It is important to think about the ethics of your research proposal at an early stage, giving consideration to the welfare of the animals involved as well as issues of consent and confidentiality for the owners. Those working in academia will be expected to obtain ethical approval from their University or Research Institute. Those in practice may wish to get advice from a University or Research Institute, and are advised to apply for ethical review through the RCVS Ethics Review Panel.
On 1st July 2022, the RCVS published new guidance on how to determine whether a proposed procedure or study is routine veterinary practice, clinical veterinary research or should be regulated under the Animals (Scientific Procedures) Act 1986 (ASPA), and where to access relevant advice. This is highly relevant to BSAVA PetSavers’ grant applications, and is particularly useful useful for those carrying out practice-based research.
The new guidance also introduces a specific obligation for practitioners to obtain an ethics review for all studies where the consent of an owner or keeper would be expected before an animal is included in a study, or where consent is needed for the use of an animal’s data or previously collected sample. This will take effect from 1st September 2022.
Good research will fail to achieve its aims if it is not communicated effectively to the wider research community and the public. While the preparation of an article for a peer reviewed journal can seem daunting, it must be considered an essential part of the process. All publications directly arising from grant support by BSAVA PetSavers are required to be submitted to JSAP as one of the terms and conditions of the grant. If you have any doubts about the suitability of your paper for JSAP, you should contact the Editor (firstname.lastname@example.org).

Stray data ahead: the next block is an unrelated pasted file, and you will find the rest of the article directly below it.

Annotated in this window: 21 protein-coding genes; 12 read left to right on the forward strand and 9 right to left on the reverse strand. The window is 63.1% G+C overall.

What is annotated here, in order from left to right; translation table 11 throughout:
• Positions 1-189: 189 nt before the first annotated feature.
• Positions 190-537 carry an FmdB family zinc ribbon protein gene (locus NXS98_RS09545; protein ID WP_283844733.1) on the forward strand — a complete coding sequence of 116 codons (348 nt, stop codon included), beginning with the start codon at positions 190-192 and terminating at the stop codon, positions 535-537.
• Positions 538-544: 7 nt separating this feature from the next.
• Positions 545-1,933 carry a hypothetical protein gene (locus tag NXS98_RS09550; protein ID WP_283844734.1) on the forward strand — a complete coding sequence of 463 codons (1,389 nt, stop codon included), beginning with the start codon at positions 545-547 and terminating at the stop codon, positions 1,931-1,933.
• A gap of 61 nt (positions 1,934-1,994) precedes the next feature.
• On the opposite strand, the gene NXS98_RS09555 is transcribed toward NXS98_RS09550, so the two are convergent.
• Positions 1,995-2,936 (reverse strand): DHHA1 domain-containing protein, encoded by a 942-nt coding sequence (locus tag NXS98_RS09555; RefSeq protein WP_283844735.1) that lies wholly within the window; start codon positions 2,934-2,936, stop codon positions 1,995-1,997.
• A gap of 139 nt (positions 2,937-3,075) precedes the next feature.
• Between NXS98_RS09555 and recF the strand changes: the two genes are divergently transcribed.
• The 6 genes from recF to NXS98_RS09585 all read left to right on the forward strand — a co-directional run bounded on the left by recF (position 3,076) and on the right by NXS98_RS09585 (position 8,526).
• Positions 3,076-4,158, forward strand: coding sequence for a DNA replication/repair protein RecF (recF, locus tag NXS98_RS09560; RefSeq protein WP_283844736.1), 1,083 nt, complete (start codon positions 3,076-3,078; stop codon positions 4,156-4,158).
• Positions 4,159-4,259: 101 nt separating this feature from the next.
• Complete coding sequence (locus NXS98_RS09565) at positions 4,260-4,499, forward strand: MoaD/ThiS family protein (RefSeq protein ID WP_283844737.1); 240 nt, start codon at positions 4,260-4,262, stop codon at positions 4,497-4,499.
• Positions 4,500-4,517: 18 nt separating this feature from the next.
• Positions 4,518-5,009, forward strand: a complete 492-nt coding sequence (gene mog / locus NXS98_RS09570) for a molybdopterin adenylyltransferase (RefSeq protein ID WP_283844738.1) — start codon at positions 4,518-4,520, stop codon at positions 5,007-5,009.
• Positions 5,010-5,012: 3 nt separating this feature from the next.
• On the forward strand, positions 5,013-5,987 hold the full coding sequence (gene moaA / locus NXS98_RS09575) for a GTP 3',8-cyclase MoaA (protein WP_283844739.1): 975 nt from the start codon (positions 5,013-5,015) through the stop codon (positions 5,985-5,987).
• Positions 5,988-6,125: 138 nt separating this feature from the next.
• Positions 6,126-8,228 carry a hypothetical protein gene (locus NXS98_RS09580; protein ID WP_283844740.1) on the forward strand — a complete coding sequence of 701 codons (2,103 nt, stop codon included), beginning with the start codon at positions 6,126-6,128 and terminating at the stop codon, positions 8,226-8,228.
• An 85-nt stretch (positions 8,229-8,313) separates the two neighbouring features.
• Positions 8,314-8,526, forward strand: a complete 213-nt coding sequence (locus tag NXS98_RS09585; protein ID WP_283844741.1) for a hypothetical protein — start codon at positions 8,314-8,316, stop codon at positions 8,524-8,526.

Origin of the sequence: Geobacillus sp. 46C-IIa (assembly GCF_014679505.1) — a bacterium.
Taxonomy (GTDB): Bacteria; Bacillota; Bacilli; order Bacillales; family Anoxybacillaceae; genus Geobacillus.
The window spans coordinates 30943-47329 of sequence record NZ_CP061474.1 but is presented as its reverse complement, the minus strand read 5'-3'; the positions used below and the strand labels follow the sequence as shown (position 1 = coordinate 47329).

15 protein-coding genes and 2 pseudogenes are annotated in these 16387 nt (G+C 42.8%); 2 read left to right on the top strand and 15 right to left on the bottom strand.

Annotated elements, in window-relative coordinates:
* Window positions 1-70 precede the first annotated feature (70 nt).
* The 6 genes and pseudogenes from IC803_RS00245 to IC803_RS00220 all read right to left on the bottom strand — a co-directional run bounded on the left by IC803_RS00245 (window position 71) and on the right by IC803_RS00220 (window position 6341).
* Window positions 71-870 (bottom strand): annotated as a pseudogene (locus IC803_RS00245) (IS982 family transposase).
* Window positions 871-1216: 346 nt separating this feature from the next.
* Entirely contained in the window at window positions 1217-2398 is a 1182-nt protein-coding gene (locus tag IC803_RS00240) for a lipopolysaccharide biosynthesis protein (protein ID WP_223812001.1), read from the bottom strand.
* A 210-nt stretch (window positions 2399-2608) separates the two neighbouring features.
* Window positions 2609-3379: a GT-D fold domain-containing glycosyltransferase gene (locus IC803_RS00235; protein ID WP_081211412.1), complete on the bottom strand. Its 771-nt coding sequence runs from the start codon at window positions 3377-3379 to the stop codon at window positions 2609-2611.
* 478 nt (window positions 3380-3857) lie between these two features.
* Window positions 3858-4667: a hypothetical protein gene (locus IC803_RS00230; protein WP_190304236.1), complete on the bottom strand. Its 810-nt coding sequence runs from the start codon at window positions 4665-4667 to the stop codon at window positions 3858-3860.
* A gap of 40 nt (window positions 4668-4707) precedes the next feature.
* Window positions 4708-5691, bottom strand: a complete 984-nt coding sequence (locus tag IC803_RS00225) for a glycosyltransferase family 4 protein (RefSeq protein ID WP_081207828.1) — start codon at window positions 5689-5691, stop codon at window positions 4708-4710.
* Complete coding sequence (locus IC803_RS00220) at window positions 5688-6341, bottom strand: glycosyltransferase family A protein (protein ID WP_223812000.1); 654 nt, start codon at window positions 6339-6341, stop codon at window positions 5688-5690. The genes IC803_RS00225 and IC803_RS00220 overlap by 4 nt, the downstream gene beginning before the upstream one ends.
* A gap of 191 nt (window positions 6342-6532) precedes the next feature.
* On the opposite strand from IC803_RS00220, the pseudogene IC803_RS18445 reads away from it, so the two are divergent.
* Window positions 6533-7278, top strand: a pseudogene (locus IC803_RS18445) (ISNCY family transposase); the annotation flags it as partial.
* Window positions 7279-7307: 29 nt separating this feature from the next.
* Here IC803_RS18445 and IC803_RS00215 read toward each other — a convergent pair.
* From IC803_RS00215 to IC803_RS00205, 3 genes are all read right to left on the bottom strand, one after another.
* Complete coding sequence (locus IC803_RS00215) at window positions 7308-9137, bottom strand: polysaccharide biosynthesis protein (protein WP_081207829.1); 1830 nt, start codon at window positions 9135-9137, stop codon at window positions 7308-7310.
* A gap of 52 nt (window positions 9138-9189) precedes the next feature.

To qualify for a BSAVA PetSavers’ grant, a research proposal must meet the following criteria:
- The study must involve only naturally occurring disease in small animals; there must be no experimental or artificial induction of disease.
- The anticipated results of the study will result in a change in diagnosis or management of small animal disease.
- The study must be supervised by people with appropriate veterinary clinical skills and knowledge.
- Any interventions on animals (including obtaining samples) would be considered part of recognised veterinary practice.
- Ethical approval has been obtained or, if not, the steps being taken to ensure that the project achieves ethical approval are outlined.
- The results will directly benefit cats, dogs or other companion animals. If the benefit is not direct, further steps (and at what cost) before a benefit becomes apparent are stated.